Evanston environmental services bureau chief honored with award from Chicago Audubon Society

Sophie Mann, Digital Development and Recruitment Editor

Paul D’Agostino didn’t realize he was up for the Chicago Audubon Society’s Protector of the Environment award until he received an email saying he won it.

D’Agostino, who has served as Evanston’s environmental services bureau chief for nearly 30 years, was given the award in the political services category March 25 for his work building the Clark Street Beach Bird Sanctuary. The sanctuary works to attract and support migrating birds along the city’s lakefront.

The project began after Northwestern needed to uproot trees on city property to build the Segal Visitors Center, D’Agostino said.

“(Northwestern) gave us a check for $173,900 and that was back in December of 2012, so it was my task to … hold that money aside and not let the city suck it up into their general fund so we (could) replant the area once the building was finished,” D’Agostino said.

The city used the money to hire a contractor and redesign the beach, a project that began in fall 2015 and was completed last spring, D’Agostino said. Additionally, the city received a grant from the National Fish and Wildlife Foundation, which will be used for further planting and restoring of the area. That project will be completed by spring 2018, D’Agostino said.

Along with his efforts, D’Agostino said the Evanston North Shore Bird Club and volunteers — “bird sanctuary stewards” — also help maintain the area.

“They point out invasive (plants) that they treat and try to get rid of,” he said. “It’s a really successful community project; not only is it Northwestern’s money and our project, but we have a lot of volunteers.”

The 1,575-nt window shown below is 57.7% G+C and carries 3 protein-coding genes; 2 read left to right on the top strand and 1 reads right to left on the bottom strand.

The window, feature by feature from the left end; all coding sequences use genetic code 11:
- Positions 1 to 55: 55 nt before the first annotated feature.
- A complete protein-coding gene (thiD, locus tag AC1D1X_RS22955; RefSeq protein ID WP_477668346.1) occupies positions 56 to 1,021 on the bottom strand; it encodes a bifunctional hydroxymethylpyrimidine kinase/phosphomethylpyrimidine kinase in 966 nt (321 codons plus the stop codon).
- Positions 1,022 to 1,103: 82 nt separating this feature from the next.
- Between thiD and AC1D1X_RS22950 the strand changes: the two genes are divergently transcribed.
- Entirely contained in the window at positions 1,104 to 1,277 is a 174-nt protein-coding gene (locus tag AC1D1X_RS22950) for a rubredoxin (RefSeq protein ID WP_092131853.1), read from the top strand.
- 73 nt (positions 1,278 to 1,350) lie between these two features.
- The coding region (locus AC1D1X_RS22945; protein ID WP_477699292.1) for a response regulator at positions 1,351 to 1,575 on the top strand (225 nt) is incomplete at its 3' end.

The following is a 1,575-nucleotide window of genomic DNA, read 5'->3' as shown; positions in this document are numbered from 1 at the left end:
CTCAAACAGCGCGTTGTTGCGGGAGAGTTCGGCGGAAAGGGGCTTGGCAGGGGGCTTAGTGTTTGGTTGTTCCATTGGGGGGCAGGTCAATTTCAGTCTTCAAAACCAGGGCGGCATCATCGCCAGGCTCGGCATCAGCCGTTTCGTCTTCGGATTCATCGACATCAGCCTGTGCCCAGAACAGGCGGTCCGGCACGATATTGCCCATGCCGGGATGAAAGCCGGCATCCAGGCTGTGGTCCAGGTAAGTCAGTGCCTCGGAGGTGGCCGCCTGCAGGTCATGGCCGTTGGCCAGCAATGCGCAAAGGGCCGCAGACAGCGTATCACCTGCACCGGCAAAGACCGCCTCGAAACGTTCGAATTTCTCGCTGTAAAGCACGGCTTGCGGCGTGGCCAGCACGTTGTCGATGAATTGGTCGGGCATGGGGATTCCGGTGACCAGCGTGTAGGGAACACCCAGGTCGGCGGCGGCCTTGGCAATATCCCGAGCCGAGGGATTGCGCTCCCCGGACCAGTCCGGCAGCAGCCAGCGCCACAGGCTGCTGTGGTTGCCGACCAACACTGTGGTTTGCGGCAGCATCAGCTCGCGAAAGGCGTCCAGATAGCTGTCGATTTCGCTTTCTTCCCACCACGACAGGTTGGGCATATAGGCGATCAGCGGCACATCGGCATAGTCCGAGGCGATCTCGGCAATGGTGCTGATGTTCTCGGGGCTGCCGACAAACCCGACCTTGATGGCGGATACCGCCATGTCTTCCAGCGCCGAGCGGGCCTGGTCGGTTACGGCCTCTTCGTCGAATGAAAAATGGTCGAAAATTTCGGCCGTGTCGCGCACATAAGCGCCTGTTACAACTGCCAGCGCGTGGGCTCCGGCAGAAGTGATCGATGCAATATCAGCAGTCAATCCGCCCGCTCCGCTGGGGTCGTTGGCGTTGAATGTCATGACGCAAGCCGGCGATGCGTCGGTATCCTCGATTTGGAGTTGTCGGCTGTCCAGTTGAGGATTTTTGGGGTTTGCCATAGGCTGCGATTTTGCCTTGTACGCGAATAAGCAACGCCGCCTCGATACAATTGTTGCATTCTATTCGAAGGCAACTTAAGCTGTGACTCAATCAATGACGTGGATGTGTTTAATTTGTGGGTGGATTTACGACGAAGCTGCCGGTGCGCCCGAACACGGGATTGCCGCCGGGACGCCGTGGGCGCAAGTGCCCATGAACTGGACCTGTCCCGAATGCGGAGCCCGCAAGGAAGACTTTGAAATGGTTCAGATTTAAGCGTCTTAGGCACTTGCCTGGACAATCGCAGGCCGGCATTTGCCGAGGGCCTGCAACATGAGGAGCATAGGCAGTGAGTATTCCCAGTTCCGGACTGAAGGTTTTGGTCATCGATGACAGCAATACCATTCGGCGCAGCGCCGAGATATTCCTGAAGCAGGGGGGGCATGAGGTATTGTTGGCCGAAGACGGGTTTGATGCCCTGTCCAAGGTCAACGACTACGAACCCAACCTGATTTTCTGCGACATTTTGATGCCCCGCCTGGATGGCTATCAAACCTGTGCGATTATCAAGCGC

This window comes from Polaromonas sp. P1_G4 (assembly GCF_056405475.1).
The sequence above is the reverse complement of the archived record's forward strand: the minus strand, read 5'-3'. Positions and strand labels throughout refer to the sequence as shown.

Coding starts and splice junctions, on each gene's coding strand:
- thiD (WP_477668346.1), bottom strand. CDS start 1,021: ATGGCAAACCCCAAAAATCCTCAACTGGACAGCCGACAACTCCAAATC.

One of those volunteers, Libby Hill, was also given an award in the individual acts category. Hill is the program chair for the bird club and said she wants to work with community members to make Evanston a “conservation community.”

When Hill heard about the visitors center, she said she started working with D’Agostino and another volunteer to have NU pay for the restoration of the land.

“I realized it was going to be right on the border and was indeed going to take down this area that the birds had used for migration,” said Hill, who has been a member of the bird club since about 1990. “It seemed to me that it’s only right that Northwestern had to pay for all the trees that had to be taken down.”

Award recipients are chosen biennially by a Chicago Audubon Society committee. The committee looks at significant conservation efforts in the Chicago area in the two years between ceremonies.

CAS board president Dave Willard said this project was a great example of citizens working with government officials to mitigate habitat loss.

“With development pressures like Northwestern’s up and down the lakefront, Libby’s and Paul’s efforts help others see just what is possible,” Willard said.

D’Agostino said the award is proof that his work is being recognized, and it shows Evanston’s growth as a community that cares about the environment.

“It shows Evanston’s commitment to conservation,” D’Agostino said. “For me personally, it’s just another recognition of the work I’ve been doing in the City of Evanston for the past 30 years, which is kind of nice.”

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